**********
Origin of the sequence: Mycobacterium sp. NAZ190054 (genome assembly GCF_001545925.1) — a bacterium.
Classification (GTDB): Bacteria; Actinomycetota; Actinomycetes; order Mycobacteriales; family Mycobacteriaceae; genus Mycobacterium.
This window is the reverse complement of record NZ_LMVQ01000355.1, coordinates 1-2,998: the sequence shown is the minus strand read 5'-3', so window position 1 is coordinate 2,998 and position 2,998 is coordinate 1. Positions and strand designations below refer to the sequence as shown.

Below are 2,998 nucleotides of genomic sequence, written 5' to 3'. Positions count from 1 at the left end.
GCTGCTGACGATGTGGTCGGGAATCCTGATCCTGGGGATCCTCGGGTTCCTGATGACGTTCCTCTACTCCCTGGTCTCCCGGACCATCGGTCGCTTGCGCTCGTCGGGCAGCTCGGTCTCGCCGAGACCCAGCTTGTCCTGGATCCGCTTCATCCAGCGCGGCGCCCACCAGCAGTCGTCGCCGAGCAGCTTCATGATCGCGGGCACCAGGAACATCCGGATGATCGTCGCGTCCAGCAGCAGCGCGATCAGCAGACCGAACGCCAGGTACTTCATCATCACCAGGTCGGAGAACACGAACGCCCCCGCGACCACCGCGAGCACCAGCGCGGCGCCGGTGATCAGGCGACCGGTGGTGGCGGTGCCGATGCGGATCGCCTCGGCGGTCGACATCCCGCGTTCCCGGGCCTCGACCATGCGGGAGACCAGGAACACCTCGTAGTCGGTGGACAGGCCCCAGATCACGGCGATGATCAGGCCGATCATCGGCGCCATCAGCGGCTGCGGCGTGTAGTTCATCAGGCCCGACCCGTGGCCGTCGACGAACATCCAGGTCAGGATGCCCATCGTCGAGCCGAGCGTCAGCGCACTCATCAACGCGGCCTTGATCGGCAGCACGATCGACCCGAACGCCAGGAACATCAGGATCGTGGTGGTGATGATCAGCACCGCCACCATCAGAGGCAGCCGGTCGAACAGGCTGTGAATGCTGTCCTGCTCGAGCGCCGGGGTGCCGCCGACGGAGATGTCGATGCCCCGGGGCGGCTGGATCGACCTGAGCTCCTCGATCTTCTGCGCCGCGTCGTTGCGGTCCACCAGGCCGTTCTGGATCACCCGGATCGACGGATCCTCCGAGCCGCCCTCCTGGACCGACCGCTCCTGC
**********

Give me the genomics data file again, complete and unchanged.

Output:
Origin of the sequence: Mycobacterium sp. NAZ190054 (genome assembly GCF_001545925.1) — a bacterium.
Classification (GTDB): Bacteria; Actinomycetota; Actinomycetes; order Mycobacteriales; family Mycobacteriaceae; genus Mycobacterium.
This window is the reverse complement of record NZ_LMVQ01000355.1, coordinates 1-2,998: the sequence shown is the minus strand read 5'-3', so window position 1 is coordinate 2,998 and position 2,998 is coordinate 1. Positions and strand designations below refer to the sequence as shown.

Below are 2,998 nucleotides of genomic sequence, written 5' to 3'. Positions count from 1 at the left end.
GCTGCTGACGATGTGGTCGGGAATCCTGATCCTGGGGATCCTCGGGTTCCTGATGACGTTCCTCTACTCCCTGGTCTCCCGGACCATCGGTCGCTTGCGCTCGTCGGGCAGCTCGGTCTCGCCGAGACCCAGCTTGTCCTGGATCCGCTTCATCCAGCGCGGCGCCCACCAGCAGTCGTCGCCGAGCAGCTTCATGATCGCGGGCACCAGGAACATCCGGATGATCGTCGCGTCCAGCAGCAGCGCGATCAGCAGACCGAACGCCAGGTACTTCATCATCACCAGGTCGGAGAACACGAACGCCCCCGCGACCACCGCGAGCACCAGCGCGGCGCCGGTGATCAGGCGACCGGTGGTGGCGGTGCCGATGCGGATCGCCTCGGCGGTCGACATCCCGCGTTCCCGGGCCTCGACCATGCGGGAGACCAGGAACACCTCGTAGTCGGTGGACAGGCCCCAGATCACGGCGATGATCAGGCCGATCATCGGCGCCATCAGCGGCTGCGGCGTGTAGTTCATCAGGCCCGACCCGTGGCCGTCGACGAACATCCAGGTCAGGATGCCCATCGTCGAGCCGAGCGTCAGCGCACTCATCAACGCGGCCTTGATCGGCAGCACGATCGACCCGAACGCCAGGAACATCAGGATCGTGGTGGTGATGATCAGCACCGCCACCATCAGAGGCAGCCGGTCGAACAGGCTGTGAATGCTGTCCTGCTCGAGCGCCGGGGTGCCGCCGACGGAGATGTCGATGCCCCGGGGCGGCTGGATCGACCTGAGCTCCTCGATCTTCTGCGCCGCGTCGTTGCGGTCCACCAGGCCGTTCTGGATCACCCGGATCGACGGATCCTCCGAGCCGCCCTCCTGGACCGACCGCTCCTGC